We’ve already seen Trump’s anti-doctrinaire approach to jobs, trade, and the economy: his notion that the free-market in reality can often became a rhetorical construct, not a two-way street when it comes to trading blocs. Free-market purists might see the outsourcing of jobs and unbridled importation of foreign subsidized products as a way to toughen up the competitiveness of American companies and trim off their fat; but people who take this view are usually the ones who benefit from globalism and who are in little danger of having their own job downsized, eliminated, or shipped overseas. Few of us often ask whether full professors are very productive, whether op-ed writers are industrious and cogent, whether Hollywood actors are worth millions per picture, whether politicians are improving the nation’s lot, or whether journalists are disinterested and competent. Instead, we assume that because they all have well-compensated jobs, they are qualified, essential, and invaluable to the economy.
If Trump avoids ruinous tariffs and subsidies for inefficient companies, then his economic populism, combined with tax and regulation reform, might spark some job creation and undermine the foundations of the Democratic party. But there are lot of applications of populist approach in other areas that need commensurate reform and that would yield political advantage. Take academia. Right now, the campus is plagued by several interrelated pathologies: staggering student debt and costs, administrative bloat (often in conjunction with the vast investment in race/class/gender politics), an increasing absence of free speech and due process, and a shallow and therapeutic curriculum that does not guarantee the indebted students even basic literacy upon graduation.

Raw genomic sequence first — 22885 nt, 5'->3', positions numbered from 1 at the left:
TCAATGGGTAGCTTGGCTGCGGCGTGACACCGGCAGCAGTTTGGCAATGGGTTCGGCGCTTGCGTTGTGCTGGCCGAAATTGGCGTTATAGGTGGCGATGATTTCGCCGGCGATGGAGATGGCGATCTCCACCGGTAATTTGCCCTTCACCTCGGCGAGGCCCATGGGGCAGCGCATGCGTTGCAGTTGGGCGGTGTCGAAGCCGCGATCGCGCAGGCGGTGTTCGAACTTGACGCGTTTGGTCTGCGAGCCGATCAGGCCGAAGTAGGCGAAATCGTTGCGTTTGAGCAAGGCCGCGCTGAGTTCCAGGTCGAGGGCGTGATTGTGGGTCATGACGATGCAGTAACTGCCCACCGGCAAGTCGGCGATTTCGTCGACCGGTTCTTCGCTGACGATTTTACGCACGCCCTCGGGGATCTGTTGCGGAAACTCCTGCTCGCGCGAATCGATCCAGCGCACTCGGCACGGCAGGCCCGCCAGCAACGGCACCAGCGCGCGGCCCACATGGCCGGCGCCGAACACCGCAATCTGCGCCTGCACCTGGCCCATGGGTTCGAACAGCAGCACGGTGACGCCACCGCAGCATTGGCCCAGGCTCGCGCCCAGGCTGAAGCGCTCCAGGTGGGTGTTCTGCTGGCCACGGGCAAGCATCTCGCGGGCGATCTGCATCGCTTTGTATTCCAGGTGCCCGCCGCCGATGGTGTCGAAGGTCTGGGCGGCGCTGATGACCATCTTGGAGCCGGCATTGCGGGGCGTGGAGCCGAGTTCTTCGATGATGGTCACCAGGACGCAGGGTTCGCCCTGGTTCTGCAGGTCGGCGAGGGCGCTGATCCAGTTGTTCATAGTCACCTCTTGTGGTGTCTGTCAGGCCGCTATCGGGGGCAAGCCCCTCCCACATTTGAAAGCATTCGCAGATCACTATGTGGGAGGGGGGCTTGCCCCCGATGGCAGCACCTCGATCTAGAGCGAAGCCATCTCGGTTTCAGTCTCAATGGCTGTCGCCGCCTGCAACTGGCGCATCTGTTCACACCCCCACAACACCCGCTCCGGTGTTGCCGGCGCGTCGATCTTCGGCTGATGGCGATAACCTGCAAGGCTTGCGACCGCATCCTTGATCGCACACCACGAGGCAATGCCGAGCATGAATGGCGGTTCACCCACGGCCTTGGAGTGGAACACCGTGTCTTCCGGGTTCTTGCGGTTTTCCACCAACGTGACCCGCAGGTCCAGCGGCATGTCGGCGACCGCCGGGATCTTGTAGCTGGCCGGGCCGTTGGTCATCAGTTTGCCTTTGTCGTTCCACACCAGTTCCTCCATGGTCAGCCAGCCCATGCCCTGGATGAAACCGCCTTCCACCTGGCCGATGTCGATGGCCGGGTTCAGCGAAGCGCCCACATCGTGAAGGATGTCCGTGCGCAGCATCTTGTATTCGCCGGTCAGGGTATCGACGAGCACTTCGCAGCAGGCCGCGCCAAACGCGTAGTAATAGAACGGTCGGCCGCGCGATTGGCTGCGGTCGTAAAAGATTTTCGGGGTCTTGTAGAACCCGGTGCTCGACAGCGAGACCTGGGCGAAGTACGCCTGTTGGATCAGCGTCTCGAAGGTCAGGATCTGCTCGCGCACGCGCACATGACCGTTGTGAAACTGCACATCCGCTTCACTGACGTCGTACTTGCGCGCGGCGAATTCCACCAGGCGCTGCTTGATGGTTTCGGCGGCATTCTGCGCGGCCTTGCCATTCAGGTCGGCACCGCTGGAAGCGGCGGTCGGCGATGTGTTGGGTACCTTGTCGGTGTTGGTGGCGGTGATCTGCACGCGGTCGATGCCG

Trump could announce that he was returning academic emphases away from administrators and professors to the student. That might entail reconfiguring student loans by calibrating them to cost containment on the part of universities (make ineligible for loans any institution whose costs increased beyond the rate of inflation). Truth-in-lending statements would provide students with a breakdown of university income and outlay. Trump could cap tax-free donations to university endowments above $1 billion and provide entering students with estimates of their approximate debt incurred upon graduation, the costs of serving that debt, and the employment prospects of particular majors.